A Full-Blown Banking Crisis Is on the Horizon: Credit Suisse Rescue Deal Sparks Fears

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As the financial world reels from the news of Credit Suisse’s controversial rescue deal, fears of a full-blown banking crisis sparked.

On Sunday, Swiss banking giant UBS agreed to take over its troubled rival Credit Suisse in a deal worth $US3.25 billion ($4.8 billion). The acquisition comes after weeks of negotiations and is significantly lower than Credit Suisse’s Friday closing.

Banks’ Credit Suisse rescue ‘as bad as it gets’

“This is as bad as it gets,” ACY Securities chief economist Clifford Bennett said in a note on Monday.

“As a result of this weekend’s revaluation of Credit Suisse at half its Friday close, a full banking crisis suddenly rushed across the horizon toward us. In order to achieve this valuation, many bondholders’ stakes had to be zeroed, and massive government guarantees were made against losses that UBS might suffer if this Credit Suisse purchase resulted in losses.”

The emergency deal between UBS and Credit Suisse saw holders of $US 17 billion ($25 billion) worth of AT1 bonds written down to zero. AT1 bonds are an inherently risky class of debt.

Still, the agreement reinforces the notion that governments and central banks must step in to protect the financial system when a major banking crisis arises.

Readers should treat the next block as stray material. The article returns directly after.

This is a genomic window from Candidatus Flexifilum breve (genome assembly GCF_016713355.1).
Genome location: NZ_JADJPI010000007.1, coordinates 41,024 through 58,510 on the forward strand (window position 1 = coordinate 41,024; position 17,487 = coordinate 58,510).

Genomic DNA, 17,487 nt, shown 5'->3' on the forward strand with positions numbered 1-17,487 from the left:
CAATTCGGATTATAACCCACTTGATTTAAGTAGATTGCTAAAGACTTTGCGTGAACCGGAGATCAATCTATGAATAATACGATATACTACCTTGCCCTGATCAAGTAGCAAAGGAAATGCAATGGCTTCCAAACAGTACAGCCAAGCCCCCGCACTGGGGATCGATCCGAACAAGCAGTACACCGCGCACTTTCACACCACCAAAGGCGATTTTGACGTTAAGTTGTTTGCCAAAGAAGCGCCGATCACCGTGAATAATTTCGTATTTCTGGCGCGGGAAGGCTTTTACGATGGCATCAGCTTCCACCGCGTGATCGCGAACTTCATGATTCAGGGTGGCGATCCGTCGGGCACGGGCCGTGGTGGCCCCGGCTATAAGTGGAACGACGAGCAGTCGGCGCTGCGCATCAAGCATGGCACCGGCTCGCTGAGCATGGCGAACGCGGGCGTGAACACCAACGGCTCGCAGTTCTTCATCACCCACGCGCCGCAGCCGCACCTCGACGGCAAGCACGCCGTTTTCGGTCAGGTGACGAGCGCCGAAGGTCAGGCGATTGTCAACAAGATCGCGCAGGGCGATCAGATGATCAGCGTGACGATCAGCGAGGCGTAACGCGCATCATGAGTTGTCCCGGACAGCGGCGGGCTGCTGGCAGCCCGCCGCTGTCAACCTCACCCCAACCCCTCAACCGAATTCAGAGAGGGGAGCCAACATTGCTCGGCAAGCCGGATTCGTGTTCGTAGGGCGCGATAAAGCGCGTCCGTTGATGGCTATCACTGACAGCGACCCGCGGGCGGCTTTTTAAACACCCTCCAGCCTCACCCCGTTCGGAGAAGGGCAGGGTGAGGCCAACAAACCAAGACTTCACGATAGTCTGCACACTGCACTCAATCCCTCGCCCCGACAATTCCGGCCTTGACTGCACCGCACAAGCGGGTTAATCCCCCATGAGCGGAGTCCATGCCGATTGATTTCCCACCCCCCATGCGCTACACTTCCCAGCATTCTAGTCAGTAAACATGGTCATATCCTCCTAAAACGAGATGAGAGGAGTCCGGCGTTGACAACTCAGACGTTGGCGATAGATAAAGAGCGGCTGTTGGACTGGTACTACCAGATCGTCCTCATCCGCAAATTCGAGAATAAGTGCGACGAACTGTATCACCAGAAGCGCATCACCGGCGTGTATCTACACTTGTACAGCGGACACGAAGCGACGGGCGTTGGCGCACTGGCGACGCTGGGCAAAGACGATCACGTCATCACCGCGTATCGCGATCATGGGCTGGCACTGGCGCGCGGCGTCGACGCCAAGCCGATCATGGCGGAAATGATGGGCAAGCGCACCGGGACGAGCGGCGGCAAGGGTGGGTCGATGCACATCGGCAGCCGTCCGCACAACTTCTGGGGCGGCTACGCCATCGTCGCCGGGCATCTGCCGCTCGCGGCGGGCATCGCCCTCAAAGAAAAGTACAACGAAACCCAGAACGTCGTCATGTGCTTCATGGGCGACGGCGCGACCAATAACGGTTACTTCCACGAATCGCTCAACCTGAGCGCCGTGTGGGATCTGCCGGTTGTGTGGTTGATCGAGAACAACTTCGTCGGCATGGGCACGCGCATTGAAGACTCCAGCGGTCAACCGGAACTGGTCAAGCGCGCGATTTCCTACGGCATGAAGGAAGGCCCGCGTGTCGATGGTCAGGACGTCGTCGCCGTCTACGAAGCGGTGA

Bondholders Take Brunt of Credit Suisse

The surprise announcement of the Credit Suisse rescue deal has sent shockwaves through European debt markets, leading to a selloff of other bank debt. In particular, bondholders bear the brunt of the losses, as their stakes in the transaction have been eliminated.

This is a shocking development, as bondholders traditionally take precedence over shareholders regarding profits and losses.

The rescue deal is the latest blow for Credit Suisse, suffering from a prolonged period of weak performance and losses from coronavirus-related economic disruption.

The situation has not yet reached panic levels, but investors are taking precautionary measures, such as diversifying their portfolios and increasing liquidity levels, just in case things worsen. With tensions running high, many fear that it will not be long before we start to feel the effects of this looming banking crisis.

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